At left guard, there’s former undrafted rookie James Hurst, who is playing guard for the first time in his life. At center is sixth-rounder Ryan Jensen, who is a full-time starter for the first time in his fifth year. At right guard is third-string fifth-round rookie Jermaine Eluemunor, who is a London-born project thrust into action. At right tackle is former undrafted rookie and late veteran free-agent addition Austin Howard.

At running back, Terrance West, who began the year as the starter, is sidelined by a calf injury. Kenneth Dixon, who was a much-anticipated second-year talent, went down for the year with an offseason knee injury. Danny Woodhead, the hired gun to move the chains as a dynamic receiving threat, is on injured reserve after suffering a hamstring injury on the offense’s first drive of the season.

That leaves Alex Collins, who was sitting on the open market after being released by the Seattle Seahawks, Javorius Allen and Bobby Rainey, who the Ravens brought back two weeks ago after releasing him earlier this year.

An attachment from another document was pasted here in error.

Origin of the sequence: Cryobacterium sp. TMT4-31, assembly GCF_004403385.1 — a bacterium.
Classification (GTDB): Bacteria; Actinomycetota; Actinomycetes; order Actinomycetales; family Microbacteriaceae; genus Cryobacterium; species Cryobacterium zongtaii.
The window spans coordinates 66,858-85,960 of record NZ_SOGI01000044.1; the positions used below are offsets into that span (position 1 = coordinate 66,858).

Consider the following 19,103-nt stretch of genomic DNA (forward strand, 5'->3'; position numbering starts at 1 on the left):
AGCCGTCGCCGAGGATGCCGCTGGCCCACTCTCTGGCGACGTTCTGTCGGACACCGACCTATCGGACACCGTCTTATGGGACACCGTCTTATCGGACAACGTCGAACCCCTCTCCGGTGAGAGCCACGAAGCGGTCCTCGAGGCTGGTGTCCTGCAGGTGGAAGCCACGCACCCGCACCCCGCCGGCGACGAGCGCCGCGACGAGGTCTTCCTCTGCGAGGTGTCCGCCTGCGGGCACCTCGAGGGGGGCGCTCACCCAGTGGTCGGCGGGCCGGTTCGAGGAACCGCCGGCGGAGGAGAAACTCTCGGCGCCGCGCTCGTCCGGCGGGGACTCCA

At tight end, Dennis Pitta’s playing days ended with a third dislocated/fractured hip during a summer practice. Crockett Gillmore suffered a torn ACL in training camp. Darren Waller is suspended for the year. Maxx Williams (ankle) is injured again.

Coming off a torn Achilles, 36-year-old Benjamin Watson is second on the team in receptions and receiving yards. Behind him is blocking tight end Nick Boyle and Vince Mayle, a converted wide receiver.

Wide receiver was the most barren cupboard in Minnesota. Breshad Perriman was already out after suffering a concussion the week before. The Ravens were expecting Jeremy Maclin (shoulder) to play, but he was scratched just before the game and Mike Wallace (concussion) went to the sideline on the second series. That left Michael Campanaro, Chris Moore and Whalen as Flacco’s wide receivers.

Whalen went from catching passes from former small-school college quarterbacks to playing 58 snaps for the Ravens just days later. He led the wide receivers with four catches in Minnesota.

Harbaugh called the Ravens’ deluge of injuries “uncharted territory.”

“I don’t know how many teams have had this many injuries on offense,” he said.